Romania is not a prime tourist destination yet; nevertheless, this country is full of surprises, with a rich folklore and enchanting places that will make a lasting impression on travelers’ memory.
Let’s take a look at a few interesting things about Romania.
1. Romania has one of the merriest cemeteries in the world
The Merry Cemetery is located near the village Săpânța in Maramureș County, and it is famous because of its vividly colored tomb crosses featuring naïve style images depicting the lives and occupations of the people put to rest underneath. Beside the pictures, epitaphs immortalize significant events or character traits of the departed, sometimes even in the form of poetry. In contrast with the majority of cultures around the world that consider the passing away of a person a solemn event, this cemetery seems to be jesting with death. The origins of the concept date from the year 1935, when, at the suggestion of a Greco-Catholic priest and professor called Grigore Rițiu, tombstone maker Stan Ioan Pătraș started making the vertical beam of tomb crosses somewhat wider to make space for inscriptions. The first epitaph was written on such a cross in the same year; from the sixties, the whole cemetery has been populated with about 800 such crosses sculpted from pine wood, thus turning the cemetery into a unique open-air museum that attracts many tourists. Some crosses are painted on both sides, one side featuring a description of the life of the departed, while the other one describes the cause of his or her death.
2. Romanian inventors who have changed the world
There are many personalities born in Romania who have made a globally significant impact on the development of health care, technology, science and many other fields. Some of these important personalities are Nicolae Constantin Paulescu, who have discovered insulin; Eugen Pavel, the inventor of Hyper CD-ROM; Aurel Persu, the first automobile engineer who designed interior wheels for a higher aerodynamic capacity; Petrache Poenaru, the inventor of the fountain pen; Emil Racovita, the founder of biospeology, the science of organisms living inside caves, and so on. Romanian engineers also have contributed to the development of aeronautics. Henri Coanda, Traian Vuia and Aurel Vlaicu are just a few of great aviators with significant impact on the development of flight.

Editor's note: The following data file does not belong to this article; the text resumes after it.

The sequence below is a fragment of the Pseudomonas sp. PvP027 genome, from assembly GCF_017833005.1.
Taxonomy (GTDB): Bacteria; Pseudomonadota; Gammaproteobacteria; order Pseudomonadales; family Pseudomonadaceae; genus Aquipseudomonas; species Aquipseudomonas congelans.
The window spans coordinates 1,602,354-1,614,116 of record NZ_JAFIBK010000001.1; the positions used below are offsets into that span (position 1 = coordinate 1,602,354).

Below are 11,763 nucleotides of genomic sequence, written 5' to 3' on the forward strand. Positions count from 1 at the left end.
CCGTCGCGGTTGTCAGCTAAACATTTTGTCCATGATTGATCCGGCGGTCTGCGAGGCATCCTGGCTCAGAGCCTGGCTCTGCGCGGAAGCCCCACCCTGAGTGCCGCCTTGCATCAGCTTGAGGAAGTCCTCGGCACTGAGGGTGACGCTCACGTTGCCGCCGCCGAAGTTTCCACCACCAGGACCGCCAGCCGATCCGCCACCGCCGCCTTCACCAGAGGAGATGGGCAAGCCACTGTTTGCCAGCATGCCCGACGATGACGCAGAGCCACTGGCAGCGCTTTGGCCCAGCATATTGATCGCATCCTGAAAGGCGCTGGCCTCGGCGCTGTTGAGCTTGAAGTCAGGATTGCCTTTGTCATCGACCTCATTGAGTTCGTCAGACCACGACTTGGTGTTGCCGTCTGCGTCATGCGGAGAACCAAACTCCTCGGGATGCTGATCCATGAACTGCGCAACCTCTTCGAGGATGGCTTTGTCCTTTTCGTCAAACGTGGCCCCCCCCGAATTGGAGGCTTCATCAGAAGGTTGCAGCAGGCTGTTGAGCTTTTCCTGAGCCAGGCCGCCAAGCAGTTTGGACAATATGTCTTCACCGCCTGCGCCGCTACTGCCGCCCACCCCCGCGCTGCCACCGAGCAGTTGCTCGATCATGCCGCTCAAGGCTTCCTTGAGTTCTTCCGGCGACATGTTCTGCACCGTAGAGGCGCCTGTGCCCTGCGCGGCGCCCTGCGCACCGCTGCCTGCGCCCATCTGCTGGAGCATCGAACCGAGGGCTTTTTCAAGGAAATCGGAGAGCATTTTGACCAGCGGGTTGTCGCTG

3. Romanian is the only language of Latin origin in Eastern Europe.
The majority of people think that the Romanian language belongs to the family of Slavonic languages such as Russian, Czech or Bulgarian, but, in fact, it is a language of Latin origin, much closer to French, Italian, Portuguese and Catalane.
4. Romania has 7 UNESCO world heritage sites
These include the Delta of the Danube, the Transylvanian Saxon villages featuring fortified churches, the Horezu monastery, the painted churches in Northern Moldova, the fortress of Sighișoara, the wooden churches in Maramureș and the Dacian fortresses in the Mountains of Orăștia.
5. Romania is the country with the largest resource of gold in Europe
6. Romania boasts the world’s largest administrative building
Built by former Romanian dictator – Nicolae Ceausescu, Bucharest’s Palace of the Parliament – also known as People’s House – is the largest, heaviest and most expensive civil administration building on the planet.
7. The Romanian national currency is the leu, meaning lion in English
There are two other countries that use a national currency whose name means lion: Moldova and Bulgaria (according to Wikipedia)
8. Romania has the most well-preserved delta in Europe
The size of the Romanian delta is smaller than the Depression of the Caspian Sea, which is the largest delta in Europe, but the delta of the Danube River is better preserved, boasting with 23 natural ecosystems with a unique flora and fauna each.
9. Romania has the largest brown bear population in Europe
10. The largest sculpted stone in Europe, the statue of the Dacian ruler Decebal, is found in Romania
Somewhere along the Danube near the town Orsova stands the tallest statue in Europe sculpted in stone. The statue is 55 meters tall, and it represents Decebal, the last ruler of Dacia. The statue is not visible from anywhere on the shore; one needs to get into a boat to take a look at the giant monument.
11. Romania has the only museum of gold in Europe
The Museum of Gold is situated in Brad, a small town, and it was founded 100 years ago. The gallery contains an impressive collection of 2000 exhibits from all around the world. The most valuable exhibited item is pure gold found in the Metalliferous Mountains.
12. The first town that was equipped with street lights in Europe is Timisoara, Romania
This Transylvanian town has had street lights since 1884.